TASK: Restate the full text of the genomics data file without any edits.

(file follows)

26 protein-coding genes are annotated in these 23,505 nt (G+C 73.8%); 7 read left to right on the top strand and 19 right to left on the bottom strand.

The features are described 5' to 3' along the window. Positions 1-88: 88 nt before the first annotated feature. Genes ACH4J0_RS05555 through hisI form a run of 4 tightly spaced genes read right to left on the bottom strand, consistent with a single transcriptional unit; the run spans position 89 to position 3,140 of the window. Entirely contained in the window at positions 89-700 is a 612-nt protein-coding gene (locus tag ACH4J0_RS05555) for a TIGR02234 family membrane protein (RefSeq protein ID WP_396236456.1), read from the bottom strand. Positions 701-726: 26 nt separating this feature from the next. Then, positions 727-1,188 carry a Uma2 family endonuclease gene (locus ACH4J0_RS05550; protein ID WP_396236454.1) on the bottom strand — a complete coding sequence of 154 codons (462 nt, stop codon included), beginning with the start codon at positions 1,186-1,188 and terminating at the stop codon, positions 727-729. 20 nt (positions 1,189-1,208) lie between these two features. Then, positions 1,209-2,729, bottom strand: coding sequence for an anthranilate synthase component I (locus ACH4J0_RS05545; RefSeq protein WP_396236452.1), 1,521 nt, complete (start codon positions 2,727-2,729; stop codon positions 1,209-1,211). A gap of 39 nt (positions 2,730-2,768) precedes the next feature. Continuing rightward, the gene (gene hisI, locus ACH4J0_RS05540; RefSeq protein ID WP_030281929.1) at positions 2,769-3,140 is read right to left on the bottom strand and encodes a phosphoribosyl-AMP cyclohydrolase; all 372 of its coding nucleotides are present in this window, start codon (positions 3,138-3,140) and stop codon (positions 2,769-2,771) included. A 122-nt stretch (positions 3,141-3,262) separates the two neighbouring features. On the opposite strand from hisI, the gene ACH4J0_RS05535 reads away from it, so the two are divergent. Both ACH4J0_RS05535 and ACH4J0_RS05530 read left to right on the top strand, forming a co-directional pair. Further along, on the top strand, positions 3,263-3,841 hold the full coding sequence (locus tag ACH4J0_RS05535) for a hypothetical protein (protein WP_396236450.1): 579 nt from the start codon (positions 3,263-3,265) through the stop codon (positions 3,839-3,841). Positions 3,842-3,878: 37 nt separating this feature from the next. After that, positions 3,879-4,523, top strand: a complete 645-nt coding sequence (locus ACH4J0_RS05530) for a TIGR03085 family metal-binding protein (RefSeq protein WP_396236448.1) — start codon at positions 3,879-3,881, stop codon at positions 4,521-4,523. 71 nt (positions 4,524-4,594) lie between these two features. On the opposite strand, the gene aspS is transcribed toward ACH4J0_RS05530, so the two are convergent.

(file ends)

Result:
26 protein-coding genes are annotated in these 23,505 nt (G+C 73.8%); 7 read left to right on the top strand and 19 right to left on the bottom strand.

The features are described 5' to 3' along the window. Positions 1-88: 88 nt before the first annotated feature. Genes ACH4J0_RS05555 through hisI form a run of 4 tightly spaced genes read right to left on the bottom strand, consistent with a single transcriptional unit; the run spans position 89 to position 3,140 of the window. Entirely contained in the window at positions 89-700 is a 612-nt protein-coding gene (locus tag ACH4J0_RS05555) for a TIGR02234 family membrane protein (RefSeq protein ID WP_396236456.1), read from the bottom strand. Positions 701-726: 26 nt separating this feature from the next. Then, positions 727-1,188 carry a Uma2 family endonuclease gene (locus ACH4J0_RS05550; protein ID WP_396236454.1) on the bottom strand — a complete coding sequence of 154 codons (462 nt, stop codon included), beginning with the start codon at positions 1,186-1,188 and terminating at the stop codon, positions 727-729. 20 nt (positions 1,189-1,208) lie between these two features. Then, positions 1,209-2,729, bottom strand: coding sequence for an anthranilate synthase component I (locus ACH4J0_RS05545; RefSeq protein WP_396236452.1), 1,521 nt, complete (start codon positions 2,727-2,729; stop codon positions 1,209-1,211). A gap of 39 nt (positions 2,730-2,768) precedes the next feature. Continuing rightward, the gene (gene hisI, locus ACH4J0_RS05540; RefSeq protein ID WP_030281929.1) at positions 2,769-3,140 is read right to left on the bottom strand and encodes a phosphoribosyl-AMP cyclohydrolase; all 372 of its coding nucleotides are present in this window, start codon (positions 3,138-3,140) and stop codon (positions 2,769-2,771) included. A 122-nt stretch (positions 3,141-3,262) separates the two neighbouring features. On the opposite strand from hisI, the gene ACH4J0_RS05535 reads away from it, so the two are divergent. Both ACH4J0_RS05535 and ACH4J0_RS05530 read left to right on the top strand, forming a co-directional pair. Further along, on the top strand, positions 3,263-3,841 hold the full coding sequence (locus tag ACH4J0_RS05535) for a hypothetical protein (protein WP_396236450.1): 579 nt from the start codon (positions 3,263-3,265) through the stop codon (positions 3,839-3,841). Positions 3,842-3,878: 37 nt separating this feature from the next. After that, positions 3,879-4,523, top strand: a complete 645-nt coding sequence (locus ACH4J0_RS05530) for a TIGR03085 family metal-binding protein (RefSeq protein WP_396236448.1) — start codon at positions 3,879-3,881, stop codon at positions 4,521-4,523. 71 nt (positions 4,524-4,594) lie between these two features. On the opposite strand, the gene aspS is transcribed toward ACH4J0_RS05530, so the two are convergent.